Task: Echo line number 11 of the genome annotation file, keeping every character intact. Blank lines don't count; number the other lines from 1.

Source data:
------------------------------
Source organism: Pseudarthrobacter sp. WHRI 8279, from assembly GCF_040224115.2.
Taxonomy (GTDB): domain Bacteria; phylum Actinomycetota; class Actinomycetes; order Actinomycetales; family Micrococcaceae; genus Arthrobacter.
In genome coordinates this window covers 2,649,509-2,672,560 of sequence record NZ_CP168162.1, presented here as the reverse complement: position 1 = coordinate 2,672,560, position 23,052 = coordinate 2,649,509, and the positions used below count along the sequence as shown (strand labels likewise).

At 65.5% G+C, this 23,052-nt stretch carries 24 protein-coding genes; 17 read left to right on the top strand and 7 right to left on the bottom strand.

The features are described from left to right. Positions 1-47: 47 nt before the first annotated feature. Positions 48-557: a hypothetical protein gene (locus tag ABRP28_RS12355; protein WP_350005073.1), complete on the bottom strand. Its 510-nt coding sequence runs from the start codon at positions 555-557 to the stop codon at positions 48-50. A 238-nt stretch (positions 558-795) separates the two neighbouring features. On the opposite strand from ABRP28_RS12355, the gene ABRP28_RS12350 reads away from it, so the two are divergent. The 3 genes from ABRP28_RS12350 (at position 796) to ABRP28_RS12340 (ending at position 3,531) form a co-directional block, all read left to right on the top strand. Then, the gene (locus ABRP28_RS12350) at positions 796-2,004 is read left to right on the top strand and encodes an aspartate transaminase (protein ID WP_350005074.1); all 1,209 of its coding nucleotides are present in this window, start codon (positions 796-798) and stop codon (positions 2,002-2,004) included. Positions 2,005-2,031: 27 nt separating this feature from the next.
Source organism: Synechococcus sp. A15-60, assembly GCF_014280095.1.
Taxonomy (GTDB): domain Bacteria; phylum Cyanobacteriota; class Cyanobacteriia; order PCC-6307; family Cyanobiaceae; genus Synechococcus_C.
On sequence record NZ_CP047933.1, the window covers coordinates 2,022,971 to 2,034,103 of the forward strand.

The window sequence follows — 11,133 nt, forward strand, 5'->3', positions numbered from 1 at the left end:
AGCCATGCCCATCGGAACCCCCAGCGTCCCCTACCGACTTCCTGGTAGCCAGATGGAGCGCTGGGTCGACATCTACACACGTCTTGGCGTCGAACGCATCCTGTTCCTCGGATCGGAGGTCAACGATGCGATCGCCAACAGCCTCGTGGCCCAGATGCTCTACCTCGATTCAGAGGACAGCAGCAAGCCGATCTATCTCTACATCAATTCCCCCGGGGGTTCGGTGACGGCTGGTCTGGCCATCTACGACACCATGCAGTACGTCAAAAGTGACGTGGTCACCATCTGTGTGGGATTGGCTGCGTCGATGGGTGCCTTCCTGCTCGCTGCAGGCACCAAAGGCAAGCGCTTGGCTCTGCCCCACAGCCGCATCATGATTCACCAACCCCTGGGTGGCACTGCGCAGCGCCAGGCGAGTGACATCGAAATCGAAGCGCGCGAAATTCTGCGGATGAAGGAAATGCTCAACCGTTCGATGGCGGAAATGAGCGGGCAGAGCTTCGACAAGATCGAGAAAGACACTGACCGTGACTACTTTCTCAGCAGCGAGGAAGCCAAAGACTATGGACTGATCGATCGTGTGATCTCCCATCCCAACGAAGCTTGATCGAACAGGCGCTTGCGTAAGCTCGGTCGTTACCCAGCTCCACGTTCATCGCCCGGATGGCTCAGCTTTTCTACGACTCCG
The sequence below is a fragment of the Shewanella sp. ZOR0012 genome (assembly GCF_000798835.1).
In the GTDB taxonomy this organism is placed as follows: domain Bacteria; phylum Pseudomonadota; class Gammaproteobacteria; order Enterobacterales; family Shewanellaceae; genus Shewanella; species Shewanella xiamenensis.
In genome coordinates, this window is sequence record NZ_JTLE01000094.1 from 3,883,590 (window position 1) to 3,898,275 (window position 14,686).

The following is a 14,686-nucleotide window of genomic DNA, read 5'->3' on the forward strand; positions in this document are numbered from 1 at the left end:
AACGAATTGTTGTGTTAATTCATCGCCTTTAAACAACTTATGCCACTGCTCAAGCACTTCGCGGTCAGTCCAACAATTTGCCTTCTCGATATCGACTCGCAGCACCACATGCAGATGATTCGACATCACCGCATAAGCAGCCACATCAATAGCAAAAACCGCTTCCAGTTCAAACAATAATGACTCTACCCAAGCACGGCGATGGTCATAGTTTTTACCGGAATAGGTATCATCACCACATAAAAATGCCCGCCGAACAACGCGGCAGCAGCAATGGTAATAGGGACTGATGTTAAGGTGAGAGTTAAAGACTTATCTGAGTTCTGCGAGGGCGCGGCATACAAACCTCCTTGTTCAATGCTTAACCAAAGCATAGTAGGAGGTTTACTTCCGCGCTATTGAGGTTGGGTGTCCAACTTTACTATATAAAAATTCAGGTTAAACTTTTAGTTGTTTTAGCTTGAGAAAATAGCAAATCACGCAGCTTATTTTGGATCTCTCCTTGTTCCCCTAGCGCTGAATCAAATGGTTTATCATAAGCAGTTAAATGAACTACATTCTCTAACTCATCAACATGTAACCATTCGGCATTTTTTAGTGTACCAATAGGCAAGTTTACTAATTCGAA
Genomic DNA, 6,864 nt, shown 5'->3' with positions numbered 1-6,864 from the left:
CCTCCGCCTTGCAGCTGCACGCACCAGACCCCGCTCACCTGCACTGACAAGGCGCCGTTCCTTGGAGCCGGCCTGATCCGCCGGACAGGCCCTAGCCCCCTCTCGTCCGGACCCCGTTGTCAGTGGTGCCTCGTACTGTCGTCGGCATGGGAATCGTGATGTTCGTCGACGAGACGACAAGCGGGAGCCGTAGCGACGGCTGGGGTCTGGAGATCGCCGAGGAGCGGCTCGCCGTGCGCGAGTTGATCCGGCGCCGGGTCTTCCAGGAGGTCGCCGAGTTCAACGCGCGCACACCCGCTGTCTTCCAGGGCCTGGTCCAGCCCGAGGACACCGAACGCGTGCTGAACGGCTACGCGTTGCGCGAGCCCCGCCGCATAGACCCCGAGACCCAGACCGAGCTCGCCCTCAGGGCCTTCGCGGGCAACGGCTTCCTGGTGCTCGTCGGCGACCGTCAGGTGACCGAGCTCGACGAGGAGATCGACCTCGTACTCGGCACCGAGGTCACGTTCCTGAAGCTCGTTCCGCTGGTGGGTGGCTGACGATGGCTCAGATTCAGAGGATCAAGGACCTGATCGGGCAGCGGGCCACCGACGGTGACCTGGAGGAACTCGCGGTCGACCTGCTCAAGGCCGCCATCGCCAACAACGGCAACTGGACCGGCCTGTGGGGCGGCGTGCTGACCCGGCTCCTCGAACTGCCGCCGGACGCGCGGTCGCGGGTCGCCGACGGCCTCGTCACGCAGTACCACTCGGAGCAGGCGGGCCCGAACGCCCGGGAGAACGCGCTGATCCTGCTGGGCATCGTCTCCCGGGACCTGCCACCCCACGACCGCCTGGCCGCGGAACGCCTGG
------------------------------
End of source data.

The sequence below is a fragment of the Shewanella sp. ZOR0012 genome (assembly GCF_000798835.1).